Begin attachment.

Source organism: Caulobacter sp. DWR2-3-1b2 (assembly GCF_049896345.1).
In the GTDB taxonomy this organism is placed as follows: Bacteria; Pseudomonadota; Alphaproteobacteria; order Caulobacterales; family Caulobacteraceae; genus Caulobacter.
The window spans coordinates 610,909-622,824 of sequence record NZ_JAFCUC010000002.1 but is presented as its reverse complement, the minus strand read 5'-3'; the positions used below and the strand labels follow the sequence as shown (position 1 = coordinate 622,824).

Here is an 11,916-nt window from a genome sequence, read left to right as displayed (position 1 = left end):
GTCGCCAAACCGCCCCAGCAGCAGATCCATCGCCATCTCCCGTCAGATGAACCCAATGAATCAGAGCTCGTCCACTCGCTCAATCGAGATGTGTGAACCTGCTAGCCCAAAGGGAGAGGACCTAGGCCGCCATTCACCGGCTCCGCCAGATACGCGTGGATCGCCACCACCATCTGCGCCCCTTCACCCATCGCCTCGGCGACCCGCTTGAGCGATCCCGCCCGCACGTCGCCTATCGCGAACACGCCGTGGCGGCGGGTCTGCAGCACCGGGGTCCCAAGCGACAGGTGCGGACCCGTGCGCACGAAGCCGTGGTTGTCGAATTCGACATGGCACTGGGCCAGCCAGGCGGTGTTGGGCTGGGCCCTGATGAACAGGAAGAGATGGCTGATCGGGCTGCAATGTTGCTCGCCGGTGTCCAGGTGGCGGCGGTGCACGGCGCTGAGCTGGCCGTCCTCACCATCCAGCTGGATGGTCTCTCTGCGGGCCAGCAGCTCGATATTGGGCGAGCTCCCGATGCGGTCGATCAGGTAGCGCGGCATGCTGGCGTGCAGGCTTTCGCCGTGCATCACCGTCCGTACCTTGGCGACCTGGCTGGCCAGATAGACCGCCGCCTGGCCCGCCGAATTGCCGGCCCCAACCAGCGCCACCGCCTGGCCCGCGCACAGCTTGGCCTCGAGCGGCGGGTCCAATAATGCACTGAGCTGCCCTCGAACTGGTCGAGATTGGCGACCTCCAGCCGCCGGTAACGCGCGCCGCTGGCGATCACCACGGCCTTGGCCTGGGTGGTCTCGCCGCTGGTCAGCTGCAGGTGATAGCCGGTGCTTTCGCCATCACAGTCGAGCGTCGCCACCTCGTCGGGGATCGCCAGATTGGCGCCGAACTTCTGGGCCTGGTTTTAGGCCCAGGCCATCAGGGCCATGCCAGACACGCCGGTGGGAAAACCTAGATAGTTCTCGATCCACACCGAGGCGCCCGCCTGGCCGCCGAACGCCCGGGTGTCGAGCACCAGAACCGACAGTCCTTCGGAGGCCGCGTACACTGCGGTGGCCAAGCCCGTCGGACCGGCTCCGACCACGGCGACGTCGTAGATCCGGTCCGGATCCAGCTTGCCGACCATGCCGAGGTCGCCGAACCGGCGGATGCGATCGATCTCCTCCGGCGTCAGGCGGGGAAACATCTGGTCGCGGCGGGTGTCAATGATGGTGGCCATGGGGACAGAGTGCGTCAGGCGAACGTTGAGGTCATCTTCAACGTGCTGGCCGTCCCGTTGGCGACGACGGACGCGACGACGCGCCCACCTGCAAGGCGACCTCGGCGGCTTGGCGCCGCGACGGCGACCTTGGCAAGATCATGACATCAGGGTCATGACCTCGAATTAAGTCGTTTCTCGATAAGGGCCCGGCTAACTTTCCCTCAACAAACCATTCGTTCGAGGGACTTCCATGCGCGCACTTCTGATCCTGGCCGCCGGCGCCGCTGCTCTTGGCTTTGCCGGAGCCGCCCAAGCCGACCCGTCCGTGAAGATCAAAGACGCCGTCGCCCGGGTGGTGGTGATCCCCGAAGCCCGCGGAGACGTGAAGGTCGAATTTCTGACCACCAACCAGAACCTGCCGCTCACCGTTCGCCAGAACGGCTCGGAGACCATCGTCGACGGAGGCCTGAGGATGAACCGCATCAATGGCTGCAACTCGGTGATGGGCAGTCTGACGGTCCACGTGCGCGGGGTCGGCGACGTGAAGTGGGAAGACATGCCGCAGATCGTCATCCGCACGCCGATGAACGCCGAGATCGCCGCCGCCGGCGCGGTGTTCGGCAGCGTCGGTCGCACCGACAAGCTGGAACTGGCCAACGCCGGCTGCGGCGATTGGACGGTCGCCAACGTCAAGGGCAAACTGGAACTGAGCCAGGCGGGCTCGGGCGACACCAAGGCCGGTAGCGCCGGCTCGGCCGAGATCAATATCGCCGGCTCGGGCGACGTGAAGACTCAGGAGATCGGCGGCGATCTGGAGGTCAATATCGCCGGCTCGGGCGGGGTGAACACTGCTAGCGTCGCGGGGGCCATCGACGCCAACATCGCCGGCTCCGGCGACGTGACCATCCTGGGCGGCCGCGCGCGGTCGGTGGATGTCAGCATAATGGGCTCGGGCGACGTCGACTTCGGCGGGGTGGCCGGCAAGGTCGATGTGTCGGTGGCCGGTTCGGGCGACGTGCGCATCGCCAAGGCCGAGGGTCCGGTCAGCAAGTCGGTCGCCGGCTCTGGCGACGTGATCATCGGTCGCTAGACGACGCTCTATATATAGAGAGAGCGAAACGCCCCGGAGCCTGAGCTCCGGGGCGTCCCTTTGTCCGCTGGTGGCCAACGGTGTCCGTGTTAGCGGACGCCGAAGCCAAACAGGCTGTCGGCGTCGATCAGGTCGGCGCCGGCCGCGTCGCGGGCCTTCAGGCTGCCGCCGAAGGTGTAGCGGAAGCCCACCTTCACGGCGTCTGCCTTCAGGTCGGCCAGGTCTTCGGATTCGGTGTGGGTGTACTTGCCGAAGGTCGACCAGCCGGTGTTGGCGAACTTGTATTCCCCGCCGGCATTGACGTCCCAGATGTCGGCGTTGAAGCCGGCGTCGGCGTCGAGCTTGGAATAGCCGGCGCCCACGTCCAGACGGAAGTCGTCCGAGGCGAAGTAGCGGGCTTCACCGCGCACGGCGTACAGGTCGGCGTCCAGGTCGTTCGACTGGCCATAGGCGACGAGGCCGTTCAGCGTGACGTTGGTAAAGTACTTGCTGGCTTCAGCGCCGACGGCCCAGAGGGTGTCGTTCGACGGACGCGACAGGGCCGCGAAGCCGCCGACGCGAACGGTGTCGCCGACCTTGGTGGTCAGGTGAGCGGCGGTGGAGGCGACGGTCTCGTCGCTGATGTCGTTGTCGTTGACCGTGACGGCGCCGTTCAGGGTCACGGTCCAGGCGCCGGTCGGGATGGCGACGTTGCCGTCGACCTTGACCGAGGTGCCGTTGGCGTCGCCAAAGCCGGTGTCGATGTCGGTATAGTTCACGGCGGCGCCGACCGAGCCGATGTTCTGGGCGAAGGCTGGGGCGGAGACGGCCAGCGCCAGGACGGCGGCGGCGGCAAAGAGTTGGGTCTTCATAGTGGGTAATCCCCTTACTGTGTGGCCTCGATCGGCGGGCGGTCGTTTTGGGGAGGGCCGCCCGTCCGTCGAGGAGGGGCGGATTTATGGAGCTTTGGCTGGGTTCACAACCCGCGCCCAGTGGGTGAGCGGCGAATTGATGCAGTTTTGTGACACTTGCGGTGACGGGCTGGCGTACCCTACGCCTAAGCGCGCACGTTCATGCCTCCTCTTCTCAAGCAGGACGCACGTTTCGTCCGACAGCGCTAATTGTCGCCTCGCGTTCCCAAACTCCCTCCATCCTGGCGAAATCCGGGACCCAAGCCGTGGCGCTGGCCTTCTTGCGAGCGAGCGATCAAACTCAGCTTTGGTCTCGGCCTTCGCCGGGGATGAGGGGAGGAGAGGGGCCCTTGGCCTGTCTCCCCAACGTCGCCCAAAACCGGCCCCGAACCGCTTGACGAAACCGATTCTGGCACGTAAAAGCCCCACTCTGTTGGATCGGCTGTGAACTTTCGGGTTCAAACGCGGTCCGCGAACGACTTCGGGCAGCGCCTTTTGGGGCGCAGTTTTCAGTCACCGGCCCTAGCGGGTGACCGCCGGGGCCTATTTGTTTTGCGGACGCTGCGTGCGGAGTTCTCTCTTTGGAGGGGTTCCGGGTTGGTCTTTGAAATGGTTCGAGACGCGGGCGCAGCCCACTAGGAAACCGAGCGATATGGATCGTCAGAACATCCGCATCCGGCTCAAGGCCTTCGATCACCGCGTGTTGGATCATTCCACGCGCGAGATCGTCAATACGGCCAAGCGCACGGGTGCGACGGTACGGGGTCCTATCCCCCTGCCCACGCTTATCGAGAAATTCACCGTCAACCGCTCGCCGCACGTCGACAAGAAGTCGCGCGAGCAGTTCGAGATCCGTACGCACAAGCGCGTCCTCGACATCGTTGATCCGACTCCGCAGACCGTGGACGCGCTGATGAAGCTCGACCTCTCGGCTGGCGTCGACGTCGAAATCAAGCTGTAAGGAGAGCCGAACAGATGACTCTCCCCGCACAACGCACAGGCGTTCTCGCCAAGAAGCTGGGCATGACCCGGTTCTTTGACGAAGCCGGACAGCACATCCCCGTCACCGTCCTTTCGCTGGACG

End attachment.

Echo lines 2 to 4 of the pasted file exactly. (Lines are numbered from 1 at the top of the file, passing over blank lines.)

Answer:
In the GTDB taxonomy this organism is placed as follows: Bacteria; Pseudomonadota; Alphaproteobacteria; order Caulobacterales; family Caulobacteraceae; genus Caulobacter.
The window spans coordinates 610,909-622,824 of sequence record NZ_JAFCUC010000002.1 but is presented as its reverse complement, the minus strand read 5'-3'; the positions used below and the strand labels follow the sequence as shown (position 1 = coordinate 622,824).

Here is an 11,916-nt window from a genome sequence, read left to right as displayed (position 1 = left end):